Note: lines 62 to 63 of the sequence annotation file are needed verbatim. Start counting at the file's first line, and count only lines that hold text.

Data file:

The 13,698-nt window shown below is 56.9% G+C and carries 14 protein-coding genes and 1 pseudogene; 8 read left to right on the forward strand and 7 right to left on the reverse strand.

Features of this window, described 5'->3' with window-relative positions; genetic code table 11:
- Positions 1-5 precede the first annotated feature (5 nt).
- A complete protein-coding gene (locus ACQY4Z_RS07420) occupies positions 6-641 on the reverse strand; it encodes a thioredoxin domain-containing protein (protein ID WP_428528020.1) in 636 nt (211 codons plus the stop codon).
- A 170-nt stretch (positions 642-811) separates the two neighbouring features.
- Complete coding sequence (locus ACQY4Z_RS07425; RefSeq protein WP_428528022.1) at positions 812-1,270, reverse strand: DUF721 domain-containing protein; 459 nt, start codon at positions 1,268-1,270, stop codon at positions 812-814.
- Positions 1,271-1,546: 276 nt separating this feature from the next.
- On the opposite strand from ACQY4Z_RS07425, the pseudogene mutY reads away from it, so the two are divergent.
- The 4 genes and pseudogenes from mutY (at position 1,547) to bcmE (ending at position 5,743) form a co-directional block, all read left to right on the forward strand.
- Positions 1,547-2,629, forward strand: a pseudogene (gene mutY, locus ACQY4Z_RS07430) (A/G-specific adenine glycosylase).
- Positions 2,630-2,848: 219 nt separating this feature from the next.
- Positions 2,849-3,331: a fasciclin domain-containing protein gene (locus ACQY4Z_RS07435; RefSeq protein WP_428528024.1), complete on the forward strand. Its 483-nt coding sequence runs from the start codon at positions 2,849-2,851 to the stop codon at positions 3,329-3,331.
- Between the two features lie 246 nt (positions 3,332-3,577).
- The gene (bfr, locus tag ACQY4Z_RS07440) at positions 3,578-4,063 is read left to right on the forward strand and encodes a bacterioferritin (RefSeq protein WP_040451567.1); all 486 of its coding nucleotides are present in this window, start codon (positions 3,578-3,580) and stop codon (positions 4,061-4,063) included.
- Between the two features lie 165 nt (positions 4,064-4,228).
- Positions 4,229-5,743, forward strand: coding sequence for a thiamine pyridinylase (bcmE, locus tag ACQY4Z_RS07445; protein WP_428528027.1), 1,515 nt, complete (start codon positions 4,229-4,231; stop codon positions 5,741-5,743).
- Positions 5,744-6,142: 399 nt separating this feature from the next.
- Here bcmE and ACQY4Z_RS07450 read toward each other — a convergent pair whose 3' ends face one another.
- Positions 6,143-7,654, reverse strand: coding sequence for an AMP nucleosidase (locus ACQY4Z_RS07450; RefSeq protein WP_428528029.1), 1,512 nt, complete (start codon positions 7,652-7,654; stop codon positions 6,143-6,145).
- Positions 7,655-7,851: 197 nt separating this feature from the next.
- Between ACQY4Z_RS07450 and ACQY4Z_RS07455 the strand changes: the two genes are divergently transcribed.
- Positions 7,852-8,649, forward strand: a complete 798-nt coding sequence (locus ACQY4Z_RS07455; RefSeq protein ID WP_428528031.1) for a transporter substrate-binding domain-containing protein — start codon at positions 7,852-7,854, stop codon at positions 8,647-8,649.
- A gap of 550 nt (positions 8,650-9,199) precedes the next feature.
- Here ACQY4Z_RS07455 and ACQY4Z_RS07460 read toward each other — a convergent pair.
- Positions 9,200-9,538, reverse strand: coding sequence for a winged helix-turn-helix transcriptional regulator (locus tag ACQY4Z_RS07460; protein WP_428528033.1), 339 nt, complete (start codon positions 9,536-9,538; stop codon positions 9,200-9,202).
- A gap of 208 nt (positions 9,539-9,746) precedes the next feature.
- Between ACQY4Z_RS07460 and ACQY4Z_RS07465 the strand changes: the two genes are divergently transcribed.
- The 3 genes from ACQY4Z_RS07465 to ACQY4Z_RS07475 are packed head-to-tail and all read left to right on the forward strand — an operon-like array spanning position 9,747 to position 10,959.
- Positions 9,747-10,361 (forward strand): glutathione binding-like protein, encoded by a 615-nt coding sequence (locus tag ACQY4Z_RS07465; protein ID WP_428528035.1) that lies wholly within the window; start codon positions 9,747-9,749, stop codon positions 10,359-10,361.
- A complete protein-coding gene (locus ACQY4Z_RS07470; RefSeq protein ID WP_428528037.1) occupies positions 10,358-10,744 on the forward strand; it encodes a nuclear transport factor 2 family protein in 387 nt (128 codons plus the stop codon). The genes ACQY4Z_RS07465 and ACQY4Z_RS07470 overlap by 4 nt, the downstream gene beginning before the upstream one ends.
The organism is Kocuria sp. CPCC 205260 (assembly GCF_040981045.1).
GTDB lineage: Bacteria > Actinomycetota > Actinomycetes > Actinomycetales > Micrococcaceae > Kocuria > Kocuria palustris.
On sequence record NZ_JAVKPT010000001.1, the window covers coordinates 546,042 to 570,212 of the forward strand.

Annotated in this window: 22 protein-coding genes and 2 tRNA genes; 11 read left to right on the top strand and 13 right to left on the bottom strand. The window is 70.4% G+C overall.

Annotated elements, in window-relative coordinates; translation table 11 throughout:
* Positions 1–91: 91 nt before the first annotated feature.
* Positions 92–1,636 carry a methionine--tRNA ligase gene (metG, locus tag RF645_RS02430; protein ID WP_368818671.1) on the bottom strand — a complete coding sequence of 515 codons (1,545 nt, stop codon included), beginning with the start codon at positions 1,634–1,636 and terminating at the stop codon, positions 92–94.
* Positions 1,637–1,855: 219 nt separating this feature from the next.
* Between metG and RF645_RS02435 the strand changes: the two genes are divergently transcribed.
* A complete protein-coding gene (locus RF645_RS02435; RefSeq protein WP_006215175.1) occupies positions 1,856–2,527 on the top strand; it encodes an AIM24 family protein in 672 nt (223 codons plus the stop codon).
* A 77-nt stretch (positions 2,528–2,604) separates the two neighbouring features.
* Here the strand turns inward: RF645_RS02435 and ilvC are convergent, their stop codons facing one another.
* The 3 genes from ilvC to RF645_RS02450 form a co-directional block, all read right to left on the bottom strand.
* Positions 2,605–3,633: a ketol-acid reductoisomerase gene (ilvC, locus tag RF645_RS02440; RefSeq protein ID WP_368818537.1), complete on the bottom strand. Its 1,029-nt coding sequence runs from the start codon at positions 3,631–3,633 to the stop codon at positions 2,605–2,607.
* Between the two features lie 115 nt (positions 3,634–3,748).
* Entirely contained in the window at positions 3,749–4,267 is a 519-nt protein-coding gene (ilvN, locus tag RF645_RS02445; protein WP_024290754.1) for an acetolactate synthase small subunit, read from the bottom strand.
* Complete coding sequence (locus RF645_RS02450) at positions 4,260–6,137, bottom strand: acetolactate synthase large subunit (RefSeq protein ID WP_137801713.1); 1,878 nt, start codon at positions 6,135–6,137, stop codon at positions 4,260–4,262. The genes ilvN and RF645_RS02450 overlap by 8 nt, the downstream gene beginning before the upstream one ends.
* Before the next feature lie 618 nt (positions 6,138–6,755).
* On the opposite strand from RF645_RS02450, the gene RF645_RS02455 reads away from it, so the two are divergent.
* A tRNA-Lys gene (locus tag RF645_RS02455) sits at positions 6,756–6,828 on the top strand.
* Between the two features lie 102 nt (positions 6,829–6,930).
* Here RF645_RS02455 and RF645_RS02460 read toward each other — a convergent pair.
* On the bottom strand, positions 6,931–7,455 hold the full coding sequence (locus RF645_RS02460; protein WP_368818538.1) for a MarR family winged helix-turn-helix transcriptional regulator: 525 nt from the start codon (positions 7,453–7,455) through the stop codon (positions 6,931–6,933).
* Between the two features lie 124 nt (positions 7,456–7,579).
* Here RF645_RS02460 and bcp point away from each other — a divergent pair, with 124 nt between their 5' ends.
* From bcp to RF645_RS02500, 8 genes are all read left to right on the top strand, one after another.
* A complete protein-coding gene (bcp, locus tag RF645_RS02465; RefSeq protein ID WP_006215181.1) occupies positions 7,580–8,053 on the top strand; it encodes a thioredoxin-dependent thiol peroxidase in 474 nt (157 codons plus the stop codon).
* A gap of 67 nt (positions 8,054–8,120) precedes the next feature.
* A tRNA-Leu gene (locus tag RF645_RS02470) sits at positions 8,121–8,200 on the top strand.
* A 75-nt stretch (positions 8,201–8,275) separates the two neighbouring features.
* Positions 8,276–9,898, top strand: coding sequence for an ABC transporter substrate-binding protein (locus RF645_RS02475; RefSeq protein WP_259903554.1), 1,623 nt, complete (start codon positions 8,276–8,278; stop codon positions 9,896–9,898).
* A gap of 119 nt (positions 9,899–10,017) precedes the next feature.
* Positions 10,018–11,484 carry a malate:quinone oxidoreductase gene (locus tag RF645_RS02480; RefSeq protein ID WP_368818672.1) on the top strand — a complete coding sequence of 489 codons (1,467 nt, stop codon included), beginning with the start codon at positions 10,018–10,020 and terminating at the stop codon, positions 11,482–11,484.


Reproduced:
* A gap of 119 nt (positions 9,899–10,017) precedes the next feature.
* Positions 10,018–11,484 carry a malate:quinone oxidoreductase gene (locus tag RF645_RS02480; RefSeq protein ID WP_368818672.1) on the top strand — a complete coding sequence of 489 codons (1,467 nt, stop codon included), beginning with the start codon at positions 10,018–10,020 and terminating at the stop codon, positions 11,482–11,484.